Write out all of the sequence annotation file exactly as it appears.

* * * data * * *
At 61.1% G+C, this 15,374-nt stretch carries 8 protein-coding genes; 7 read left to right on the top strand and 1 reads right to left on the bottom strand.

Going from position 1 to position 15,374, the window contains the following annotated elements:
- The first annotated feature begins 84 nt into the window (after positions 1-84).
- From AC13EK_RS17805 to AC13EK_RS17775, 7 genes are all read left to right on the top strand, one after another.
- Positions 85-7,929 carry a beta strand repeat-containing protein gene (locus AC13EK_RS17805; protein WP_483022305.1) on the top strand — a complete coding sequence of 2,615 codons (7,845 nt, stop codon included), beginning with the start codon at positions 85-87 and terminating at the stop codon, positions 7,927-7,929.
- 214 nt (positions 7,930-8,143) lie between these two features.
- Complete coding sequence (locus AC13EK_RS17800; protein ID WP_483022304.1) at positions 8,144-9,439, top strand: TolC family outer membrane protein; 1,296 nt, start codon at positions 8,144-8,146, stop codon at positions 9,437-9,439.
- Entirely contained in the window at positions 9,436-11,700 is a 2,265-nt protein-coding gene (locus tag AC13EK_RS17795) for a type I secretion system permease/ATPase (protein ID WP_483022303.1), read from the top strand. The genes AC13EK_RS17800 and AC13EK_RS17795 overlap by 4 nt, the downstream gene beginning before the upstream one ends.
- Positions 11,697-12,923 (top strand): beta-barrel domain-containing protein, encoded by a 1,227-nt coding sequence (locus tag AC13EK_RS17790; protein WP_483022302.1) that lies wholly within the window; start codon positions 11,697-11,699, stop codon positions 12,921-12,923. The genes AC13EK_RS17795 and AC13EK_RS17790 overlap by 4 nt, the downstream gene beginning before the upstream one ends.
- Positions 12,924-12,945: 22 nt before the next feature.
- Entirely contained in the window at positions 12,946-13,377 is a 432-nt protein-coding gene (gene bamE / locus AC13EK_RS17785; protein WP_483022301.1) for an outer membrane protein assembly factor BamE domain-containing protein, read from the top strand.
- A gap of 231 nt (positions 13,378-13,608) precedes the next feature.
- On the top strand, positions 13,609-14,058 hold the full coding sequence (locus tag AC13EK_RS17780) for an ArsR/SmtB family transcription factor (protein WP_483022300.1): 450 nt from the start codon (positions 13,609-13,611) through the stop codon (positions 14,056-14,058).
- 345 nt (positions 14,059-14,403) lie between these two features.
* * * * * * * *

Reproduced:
At 61.1% G+C, this 15,374-nt stretch carries 8 protein-coding genes; 7 read left to right on the top strand and 1 reads right to left on the bottom strand.

Going from position 1 to position 15,374, the window contains the following annotated elements:
- The first annotated feature begins 84 nt into the window (after positions 1-84).
- From AC13EK_RS17805 to AC13EK_RS17775, 7 genes are all read left to right on the top strand, one after another.
- Positions 85-7,929 carry a beta strand repeat-containing protein gene (locus AC13EK_RS17805; protein WP_483022305.1) on the top strand — a complete coding sequence of 2,615 codons (7,845 nt, stop codon included), beginning with the start codon at positions 85-87 and terminating at the stop codon, positions 7,927-7,929.
- 214 nt (positions 7,930-8,143) lie between these two features.
- Complete coding sequence (locus AC13EK_RS17800; protein ID WP_483022304.1) at positions 8,144-9,439, top strand: TolC family outer membrane protein; 1,296 nt, start codon at positions 8,144-8,146, stop codon at positions 9,437-9,439.
- Entirely contained in the window at positions 9,436-11,700 is a 2,265-nt protein-coding gene (locus tag AC13EK_RS17795) for a type I secretion system permease/ATPase (protein ID WP_483022303.1), read from the top strand. The genes AC13EK_RS17800 and AC13EK_RS17795 overlap by 4 nt, the downstream gene beginning before the upstream one ends.
- Positions 11,697-12,923 (top strand): beta-barrel domain-containing protein, encoded by a 1,227-nt coding sequence (locus tag AC13EK_RS17790; protein WP_483022302.1) that lies wholly within the window; start codon positions 11,697-11,699, stop codon positions 12,921-12,923. The genes AC13EK_RS17795 and AC13EK_RS17790 overlap by 4 nt, the downstream gene beginning before the upstream one ends.
- Positions 12,924-12,945: 22 nt before the next feature.
- Entirely contained in the window at positions 12,946-13,377 is a 432-nt protein-coding gene (gene bamE / locus AC13EK_RS17785; protein WP_483022301.1) for an outer membrane protein assembly factor BamE domain-containing protein, read from the top strand.
- A gap of 231 nt (positions 13,378-13,608) precedes the next feature.
- On the top strand, positions 13,609-14,058 hold the full coding sequence (locus tag AC13EK_RS17780) for an ArsR/SmtB family transcription factor (protein WP_483022300.1): 450 nt from the start codon (positions 13,609-13,611) through the stop codon (positions 14,056-14,058).
- 345 nt (positions 14,059-14,403) lie between these two features.